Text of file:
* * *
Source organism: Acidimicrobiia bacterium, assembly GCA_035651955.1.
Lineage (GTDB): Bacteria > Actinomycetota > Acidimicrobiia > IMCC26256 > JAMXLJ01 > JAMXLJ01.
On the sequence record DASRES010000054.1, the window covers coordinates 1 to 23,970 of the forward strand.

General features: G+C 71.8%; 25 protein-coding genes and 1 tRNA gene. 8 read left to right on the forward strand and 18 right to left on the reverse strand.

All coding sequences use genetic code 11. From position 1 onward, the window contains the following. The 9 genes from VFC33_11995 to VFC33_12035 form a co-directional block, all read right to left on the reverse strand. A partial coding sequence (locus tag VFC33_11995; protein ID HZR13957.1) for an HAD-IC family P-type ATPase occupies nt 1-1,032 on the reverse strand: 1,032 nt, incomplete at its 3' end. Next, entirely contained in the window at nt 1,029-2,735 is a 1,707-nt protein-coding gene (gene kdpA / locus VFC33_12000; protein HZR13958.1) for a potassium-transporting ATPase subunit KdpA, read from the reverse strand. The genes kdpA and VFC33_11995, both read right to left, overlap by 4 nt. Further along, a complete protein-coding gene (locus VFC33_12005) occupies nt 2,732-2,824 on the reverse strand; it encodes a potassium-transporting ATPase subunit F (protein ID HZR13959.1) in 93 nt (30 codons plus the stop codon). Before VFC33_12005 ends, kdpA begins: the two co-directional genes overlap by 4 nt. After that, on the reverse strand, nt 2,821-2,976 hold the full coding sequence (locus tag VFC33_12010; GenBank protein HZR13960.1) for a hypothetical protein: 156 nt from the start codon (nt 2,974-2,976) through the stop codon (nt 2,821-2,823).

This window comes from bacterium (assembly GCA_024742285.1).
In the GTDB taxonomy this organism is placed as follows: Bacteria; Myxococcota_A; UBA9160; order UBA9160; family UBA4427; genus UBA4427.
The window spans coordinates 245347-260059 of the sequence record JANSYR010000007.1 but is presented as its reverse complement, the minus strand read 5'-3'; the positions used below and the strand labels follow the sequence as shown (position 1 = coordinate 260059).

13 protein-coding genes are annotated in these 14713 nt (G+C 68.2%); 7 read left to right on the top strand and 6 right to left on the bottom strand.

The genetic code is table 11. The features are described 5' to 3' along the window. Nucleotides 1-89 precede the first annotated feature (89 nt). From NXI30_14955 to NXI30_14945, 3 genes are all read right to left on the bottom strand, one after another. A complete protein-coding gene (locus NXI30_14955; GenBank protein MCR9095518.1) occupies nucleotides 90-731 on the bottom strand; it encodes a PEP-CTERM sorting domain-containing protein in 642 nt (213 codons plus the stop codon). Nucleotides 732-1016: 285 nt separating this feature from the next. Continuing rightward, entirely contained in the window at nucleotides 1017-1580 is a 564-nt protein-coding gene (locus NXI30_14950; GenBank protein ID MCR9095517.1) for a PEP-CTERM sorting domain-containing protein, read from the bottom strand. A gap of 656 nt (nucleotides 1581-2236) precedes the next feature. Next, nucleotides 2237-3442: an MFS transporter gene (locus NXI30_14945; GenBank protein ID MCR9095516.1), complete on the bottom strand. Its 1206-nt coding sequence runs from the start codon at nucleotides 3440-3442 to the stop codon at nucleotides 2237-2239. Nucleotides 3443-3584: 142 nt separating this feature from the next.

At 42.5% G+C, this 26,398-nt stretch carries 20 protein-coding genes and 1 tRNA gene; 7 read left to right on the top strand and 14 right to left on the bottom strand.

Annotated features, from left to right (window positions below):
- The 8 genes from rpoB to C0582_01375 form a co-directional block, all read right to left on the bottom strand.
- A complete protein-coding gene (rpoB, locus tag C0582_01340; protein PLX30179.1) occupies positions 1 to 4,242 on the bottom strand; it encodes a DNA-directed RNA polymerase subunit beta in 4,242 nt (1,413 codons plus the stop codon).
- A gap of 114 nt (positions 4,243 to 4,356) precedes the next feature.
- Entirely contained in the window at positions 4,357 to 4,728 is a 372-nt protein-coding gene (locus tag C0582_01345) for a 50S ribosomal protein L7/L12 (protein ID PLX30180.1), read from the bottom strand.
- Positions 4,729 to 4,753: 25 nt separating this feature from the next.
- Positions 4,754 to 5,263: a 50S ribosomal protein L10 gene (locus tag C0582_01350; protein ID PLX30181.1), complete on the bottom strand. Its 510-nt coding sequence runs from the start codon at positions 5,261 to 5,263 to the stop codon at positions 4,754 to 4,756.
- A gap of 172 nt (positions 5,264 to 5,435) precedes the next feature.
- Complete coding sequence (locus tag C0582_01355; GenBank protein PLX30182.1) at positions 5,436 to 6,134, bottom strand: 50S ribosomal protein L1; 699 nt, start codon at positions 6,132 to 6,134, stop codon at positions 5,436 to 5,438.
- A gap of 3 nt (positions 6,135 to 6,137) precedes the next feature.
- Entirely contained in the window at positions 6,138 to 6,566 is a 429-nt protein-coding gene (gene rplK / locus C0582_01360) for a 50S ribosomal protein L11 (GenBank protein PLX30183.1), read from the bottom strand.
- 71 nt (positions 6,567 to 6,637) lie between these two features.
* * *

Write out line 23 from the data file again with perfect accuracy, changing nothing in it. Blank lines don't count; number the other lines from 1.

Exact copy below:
- 71 nt (positions 6,567 to 6,637) lie between these two features.